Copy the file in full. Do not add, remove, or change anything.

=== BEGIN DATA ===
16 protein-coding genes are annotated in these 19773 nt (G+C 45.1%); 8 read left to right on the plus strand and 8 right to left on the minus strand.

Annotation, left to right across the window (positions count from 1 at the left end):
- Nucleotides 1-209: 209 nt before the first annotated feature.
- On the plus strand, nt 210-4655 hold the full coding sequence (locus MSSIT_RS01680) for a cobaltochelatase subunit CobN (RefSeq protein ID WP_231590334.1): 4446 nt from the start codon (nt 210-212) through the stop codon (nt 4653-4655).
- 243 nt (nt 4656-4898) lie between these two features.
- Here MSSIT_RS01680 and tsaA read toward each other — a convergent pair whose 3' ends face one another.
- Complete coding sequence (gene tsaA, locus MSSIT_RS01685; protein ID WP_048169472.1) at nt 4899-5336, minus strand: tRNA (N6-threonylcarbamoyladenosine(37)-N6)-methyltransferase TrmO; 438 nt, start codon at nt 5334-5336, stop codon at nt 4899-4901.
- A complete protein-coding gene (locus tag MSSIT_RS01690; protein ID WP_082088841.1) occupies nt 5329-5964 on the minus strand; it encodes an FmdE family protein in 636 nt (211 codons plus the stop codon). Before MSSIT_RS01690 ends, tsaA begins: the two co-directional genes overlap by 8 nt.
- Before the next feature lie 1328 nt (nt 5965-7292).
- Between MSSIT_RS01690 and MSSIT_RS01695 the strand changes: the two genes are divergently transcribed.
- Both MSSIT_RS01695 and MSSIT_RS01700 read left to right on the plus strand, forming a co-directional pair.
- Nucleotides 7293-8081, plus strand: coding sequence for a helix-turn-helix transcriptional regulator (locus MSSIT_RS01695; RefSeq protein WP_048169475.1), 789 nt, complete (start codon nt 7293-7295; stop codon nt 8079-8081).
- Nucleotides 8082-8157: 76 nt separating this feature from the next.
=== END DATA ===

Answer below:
16 protein-coding genes are annotated in these 19773 nt (G+C 45.1%); 8 read left to right on the plus strand and 8 right to left on the minus strand.

Annotation, left to right across the window (positions count from 1 at the left end):
- Nucleotides 1-209: 209 nt before the first annotated feature.
- On the plus strand, nt 210-4655 hold the full coding sequence (locus MSSIT_RS01680) for a cobaltochelatase subunit CobN (RefSeq protein ID WP_231590334.1): 4446 nt from the start codon (nt 210-212) through the stop codon (nt 4653-4655).
- 243 nt (nt 4656-4898) lie between these two features.
- Here MSSIT_RS01680 and tsaA read toward each other — a convergent pair whose 3' ends face one another.
- Complete coding sequence (gene tsaA, locus MSSIT_RS01685; protein ID WP_048169472.1) at nt 4899-5336, minus strand: tRNA (N6-threonylcarbamoyladenosine(37)-N6)-methyltransferase TrmO; 438 nt, start codon at nt 5334-5336, stop codon at nt 4899-4901.
- A complete protein-coding gene (locus tag MSSIT_RS01690; protein ID WP_082088841.1) occupies nt 5329-5964 on the minus strand; it encodes an FmdE family protein in 636 nt (211 codons plus the stop codon). Before MSSIT_RS01690 ends, tsaA begins: the two co-directional genes overlap by 8 nt.
- Before the next feature lie 1328 nt (nt 5965-7292).
- Between MSSIT_RS01690 and MSSIT_RS01695 the strand changes: the two genes are divergently transcribed.
- Both MSSIT_RS01695 and MSSIT_RS01700 read left to right on the plus strand, forming a co-directional pair.
- Nucleotides 7293-8081, plus strand: coding sequence for a helix-turn-helix transcriptional regulator (locus MSSIT_RS01695; RefSeq protein WP_048169475.1), 789 nt, complete (start codon nt 7293-7295; stop codon nt 8079-8081).
- Nucleotides 8082-8157: 76 nt separating this feature from the next.